Dwight Walvatne proud to represent Ashby in his induction into the Minnesota Amateur Baseball Hall of Fame
Ashby's Dwight Walvatne will be inducted into the Minnesota Amateur Baseball Hall of Fame on Sept. 18, in St. Cloud.
Ashby’s Dwight Walvante was excited to get back up to Canada this September after missing out on duck hunting last year. But it looks like he’s going to wait a little longer.
Walvatne received a call from Warren Nelson, his old high school principal and longtime friend. That was when he found out his 29 years of playing amateur baseball got him inducted into the Minnesota Amateur Baseball Hall of Fame.
“I guess you have to get nominated by somebody, and they have to send in a bunch of letters to make this happen,” Walvatne said. “I was running a skid steer when he called me and asked what I was doing on Sept. 18. I told him I’m going duck hunting in Canada, and he said, ‘No, you’re not. Not this year.’”
Walvatne will join six other accomplished amateur baseball players from around the state at the River’s Edge Convention Center in St. Cloud for the induction ceremony.
“I was overwhelmed when I found out,” Walvatne said. “I didn’t think this would happen. I played amateur ball on this field in Ashby for 29 years. I don’t know for sure, but I got to play over 500 games.”
In his early playing days, Walvatne played at shortstop. But as time went on, he transitioned into a mainstay at first base.
“I was average at best at shortstop,” he said. “I always felt more comfortable playing at first base. I guess I belonged there. Never did I think it would turn into something like this. You don’t play amateur baseball to get into a hall of fame. You play because you love it, and I love this game.”
Walvatne grew up seven miles away from Ashby in Dalton, but he never pictured himself wearing any other colored jersey than the maroon and gold.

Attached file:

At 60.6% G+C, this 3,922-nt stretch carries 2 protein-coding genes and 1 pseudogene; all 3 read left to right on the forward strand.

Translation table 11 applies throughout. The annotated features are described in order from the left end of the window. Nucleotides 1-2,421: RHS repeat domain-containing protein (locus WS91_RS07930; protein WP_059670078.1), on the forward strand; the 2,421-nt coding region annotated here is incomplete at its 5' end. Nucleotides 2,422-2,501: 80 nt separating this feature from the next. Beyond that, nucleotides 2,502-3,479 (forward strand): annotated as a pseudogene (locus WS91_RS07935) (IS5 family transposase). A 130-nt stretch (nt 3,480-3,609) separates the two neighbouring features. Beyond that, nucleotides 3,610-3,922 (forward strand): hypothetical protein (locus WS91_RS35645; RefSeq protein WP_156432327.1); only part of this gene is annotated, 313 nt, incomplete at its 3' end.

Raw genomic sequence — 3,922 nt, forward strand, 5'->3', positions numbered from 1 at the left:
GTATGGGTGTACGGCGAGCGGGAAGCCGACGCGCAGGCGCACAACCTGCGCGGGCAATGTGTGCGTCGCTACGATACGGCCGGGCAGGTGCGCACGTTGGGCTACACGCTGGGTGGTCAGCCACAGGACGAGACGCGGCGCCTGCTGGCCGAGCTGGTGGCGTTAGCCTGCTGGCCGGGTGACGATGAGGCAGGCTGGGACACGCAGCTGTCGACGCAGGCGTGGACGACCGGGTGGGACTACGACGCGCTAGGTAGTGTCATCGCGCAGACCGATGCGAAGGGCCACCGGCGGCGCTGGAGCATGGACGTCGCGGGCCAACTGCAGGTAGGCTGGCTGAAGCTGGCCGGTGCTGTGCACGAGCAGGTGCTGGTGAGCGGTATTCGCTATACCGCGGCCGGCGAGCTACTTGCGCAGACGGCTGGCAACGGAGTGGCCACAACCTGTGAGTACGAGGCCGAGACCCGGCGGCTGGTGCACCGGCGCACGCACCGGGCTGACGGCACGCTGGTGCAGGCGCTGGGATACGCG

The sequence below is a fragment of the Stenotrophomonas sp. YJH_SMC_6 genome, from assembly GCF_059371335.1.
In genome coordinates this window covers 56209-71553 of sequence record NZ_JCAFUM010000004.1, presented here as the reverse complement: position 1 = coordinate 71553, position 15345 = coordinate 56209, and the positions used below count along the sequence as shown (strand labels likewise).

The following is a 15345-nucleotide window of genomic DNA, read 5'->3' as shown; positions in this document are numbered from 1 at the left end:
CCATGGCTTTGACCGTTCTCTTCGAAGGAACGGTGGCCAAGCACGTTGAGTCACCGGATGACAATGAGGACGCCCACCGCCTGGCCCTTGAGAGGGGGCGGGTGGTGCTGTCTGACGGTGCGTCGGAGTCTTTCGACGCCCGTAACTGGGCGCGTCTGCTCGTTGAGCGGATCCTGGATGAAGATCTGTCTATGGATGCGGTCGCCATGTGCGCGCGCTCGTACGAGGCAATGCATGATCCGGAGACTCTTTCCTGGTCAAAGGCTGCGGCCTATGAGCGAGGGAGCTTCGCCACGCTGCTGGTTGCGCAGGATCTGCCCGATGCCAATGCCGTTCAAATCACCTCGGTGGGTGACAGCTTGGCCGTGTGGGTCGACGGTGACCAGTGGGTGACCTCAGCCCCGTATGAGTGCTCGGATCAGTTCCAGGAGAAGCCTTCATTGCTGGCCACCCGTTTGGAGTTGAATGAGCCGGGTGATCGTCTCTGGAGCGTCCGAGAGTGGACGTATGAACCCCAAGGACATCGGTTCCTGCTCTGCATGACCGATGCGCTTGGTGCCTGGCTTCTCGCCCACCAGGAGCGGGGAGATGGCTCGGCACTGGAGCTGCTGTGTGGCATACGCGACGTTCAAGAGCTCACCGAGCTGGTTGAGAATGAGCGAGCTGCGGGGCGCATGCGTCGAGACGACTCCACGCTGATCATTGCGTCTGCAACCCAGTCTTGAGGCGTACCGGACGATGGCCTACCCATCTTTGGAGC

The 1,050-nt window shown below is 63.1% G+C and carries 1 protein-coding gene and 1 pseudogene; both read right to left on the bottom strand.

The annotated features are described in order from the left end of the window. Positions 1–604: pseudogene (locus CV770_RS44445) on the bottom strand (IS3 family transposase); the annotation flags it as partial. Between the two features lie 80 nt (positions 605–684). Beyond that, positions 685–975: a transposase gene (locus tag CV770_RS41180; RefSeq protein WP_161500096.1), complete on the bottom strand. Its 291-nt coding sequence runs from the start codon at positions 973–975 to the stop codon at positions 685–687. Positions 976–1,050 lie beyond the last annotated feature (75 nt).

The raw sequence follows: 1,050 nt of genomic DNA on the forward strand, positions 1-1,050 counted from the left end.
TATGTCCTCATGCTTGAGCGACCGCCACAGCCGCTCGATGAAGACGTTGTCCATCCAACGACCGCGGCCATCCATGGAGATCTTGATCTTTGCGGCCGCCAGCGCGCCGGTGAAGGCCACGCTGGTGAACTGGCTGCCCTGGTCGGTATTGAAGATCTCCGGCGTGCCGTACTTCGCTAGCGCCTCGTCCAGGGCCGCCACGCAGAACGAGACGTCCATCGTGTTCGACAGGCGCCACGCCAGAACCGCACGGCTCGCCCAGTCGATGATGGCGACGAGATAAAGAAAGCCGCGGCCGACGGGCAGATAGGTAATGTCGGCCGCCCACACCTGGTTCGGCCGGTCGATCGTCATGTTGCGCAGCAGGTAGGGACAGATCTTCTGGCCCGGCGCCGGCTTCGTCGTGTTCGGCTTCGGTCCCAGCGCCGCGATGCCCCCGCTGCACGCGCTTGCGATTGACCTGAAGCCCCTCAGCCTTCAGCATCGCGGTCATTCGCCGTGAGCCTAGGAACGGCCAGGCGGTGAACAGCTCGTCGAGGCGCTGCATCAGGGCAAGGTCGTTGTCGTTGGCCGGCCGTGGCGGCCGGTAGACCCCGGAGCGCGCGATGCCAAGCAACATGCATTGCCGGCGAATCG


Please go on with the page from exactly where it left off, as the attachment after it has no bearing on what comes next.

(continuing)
“When I was a sophomore in high school, I played for the Fergus Falls Otters because I was in their school district,” Walvatne said. “I played some varsity, but mostly junior varsity. Halfway through my junior year, I enrolled in Ashby and came down here for school. It’s where I always wanted to be.”
Coming out of high school, Walvatne got a job at the Grant County Sheriff’s office as a deputy. He later was elected as the sheriff and served for 22 years. Walvante was reelected five times. One thing always stayed consistent in his life, and that’s baseball.
“I’ve been playing baseball in Ashby since 1969,” Walvatne said. “It’s the greatest game around. You have to be thinking to be a baseball player. It’s a team sport. It’s a situational game, and you have to make adjustments. Baseball has been good to me.”
Amateur baseball is an opportunity to keep playing the game at a competitive level past high school and college. In small towns around the state, rivalries grow with a high level of respect attached to it. Some of Walvatne’s best memories and friends come from his most competitive opponents.
“Jim Norby used to pitch for Evansville, and I had to bat against him for 10 years,” Walvatne said. “He’s one of my assistant coaches (for Ashby’s Legion baseball team). He was a heck of a pitcher. We always had battles. It was always a battle when we were playing against other teams, but you always shake hands after the game. Then you retire, and they become your friends. Guys from Millerville, Kensington, Urbank and all of the teams are my friends now. We went at it pretty good when we were young.”
Even though his playing days are over, Walvatne has yet to hang up the Ashby jersey. He spends his time coaching his nephews, Carson and Cater Spangler. In 2019, he coached the Ashby Babe Ruth 15U baseball team to a third place finish at the state tournament.
This summer, Walvatne is coaching the Ashby Legion baseball team.
“He loves it, and I don’t think he’d rather do anything else than be out here with us,” Noah Johnson said on Sunday after winning the West-Central North Sub-District championship. “We love having Dwight out here. It’s a blast being with him, and he knows a lot about the game. I’ve had him as a coach since sixth grade. He’s been with us ever since.”
Walvante has looked back on his life through the sport of baseball, and he thinks fondly of the experiences he’s had.
“The size of the town doesn’t matter when it comes to producing good baseball players,” Walvatne said. “I’ve seen so many of them from the area. Everybody is proud of the town they’re from. They’re proud of their uniform. The hall of fame asked me to send them a uniform, and that’s just so cool to me. Doing this in Ashby means everything to me. I remember when I was in Dalton, I dreamt of the day I could put on an Ashby uniform. I got my chance, and I loved every second of it.”